U ( x ) = { x σ   f o r   x > 0 λ ( x ) σ   f o r   x < 0
where σ describes the curvature of the value function and λ describes the degree of loss aversion. This value function has a kink at zero, where U(x) = 0. If σ   < 1 , the value function is concave in the gain domain, and convex in the loss domain. If λ > 1 , an individual is loss averse and weighs losses λ -times more than gains of the same magnitude, which is reflected in a steeper curvature of the value function in the loss domain. The probability weighting function is:
w ( p ) = p α ( p α + ( 1 p ) α ) 1 α
where p is the objective probability of an event. PT considers that individuals make decisions based on subjective probabilities, weighing objective probabilities. If α < 1 ( α > 1 ), the individual overweighs (underweighs) small probabilities and underweighs (overweighs) large probabilities. If α = 1 , w ( p ) becomes linear, it matches EU theory. Faced with a prospect that pays, x , with a probability, p , or pays, y , with a probability, 1 p , the value of the prospect (A or B, see below) is defined as:
V ( p r o s p e c t ) = w ( p ) U ( x ) + ( 1 w ( p ) ) U ( y )
When α = 1 and λ = 1 , the above equations collapse to match EU theory. However, for all other values, EU theory falls short. An individual faced with two prospects, A and B , containing different lotteries, chooses option B as long as V ( B ) V ( A ) .

2.2. Procedures and Participants

Experimental data was collected from 341 AACREA (Asociación Argentina de Consorcios Regionales de Experimentación Agrícola) members in the Pampas, which provides a representative sample of active farmers and/or advisors who are highly influential in the region [56]. Each participant is connected to the decision-making process in an agribusiness. Most participants are the primary decision makers in the agribusiness, though a small minority provide advice. For the remainder of the article, we use the term farmer and agribusiness decision maker interchangeably. AACREA members farm in areas with relatively homogeneous ecological and production characteristics and tend to have an education that is above average [56]. At the time the experiments were conducted, AACREA had about 1600 members. Paper-based exercises were distributed to all members (organized into groups of 8–10 agribusinesses from a region and who have similar production systems) by AACREA technical advisors (the professionals who coordinate group interactions and information exchanges, and who introduce technical or management innovations to group members).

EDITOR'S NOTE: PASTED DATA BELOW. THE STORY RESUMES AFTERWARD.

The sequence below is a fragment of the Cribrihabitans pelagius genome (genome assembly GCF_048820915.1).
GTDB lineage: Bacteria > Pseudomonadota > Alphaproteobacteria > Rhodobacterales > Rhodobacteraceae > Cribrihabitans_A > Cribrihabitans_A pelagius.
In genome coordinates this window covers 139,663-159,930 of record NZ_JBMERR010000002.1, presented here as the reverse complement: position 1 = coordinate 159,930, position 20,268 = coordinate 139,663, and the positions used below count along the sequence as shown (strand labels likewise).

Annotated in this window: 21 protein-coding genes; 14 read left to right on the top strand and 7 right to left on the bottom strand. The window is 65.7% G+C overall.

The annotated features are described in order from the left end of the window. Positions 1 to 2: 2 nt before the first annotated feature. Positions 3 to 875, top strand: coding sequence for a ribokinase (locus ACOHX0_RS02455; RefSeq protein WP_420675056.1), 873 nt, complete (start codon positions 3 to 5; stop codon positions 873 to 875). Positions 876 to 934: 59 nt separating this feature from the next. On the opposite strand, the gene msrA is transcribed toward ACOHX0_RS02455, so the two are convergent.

Each farmer completed a series of paper-based exercises eliciting PT parameters, as well as some demographic questions. The experimental games are summarized in Figure 1, Figure 2 and Figure 3. Exercise forms were collected by the groups’ advisors and sent to AACREA Headquarters for coding and quality control.
In each game, a participant was presented with two prospects, A and B , and with specific probabilities for each prospect, which were depicted by black and white balls, as illustrated by Figure 1, Figure 2 and Figure 3. For each game, the participant was asked to choose the value of Z that would make him/her choose Option B instead of Option A, or switch from Option A to Option B. The probabilities vary across, but not within, the three games. Games 1 and 2 are about gains, while Game 3’s prospects include both positive and negative payments. Given the choice of Z for each game, values of α , σ , and λ are assigned based on predetermined tables such that they satisfy the condition that V ( B ) V ( A ) for each game following Equations (1)–(3).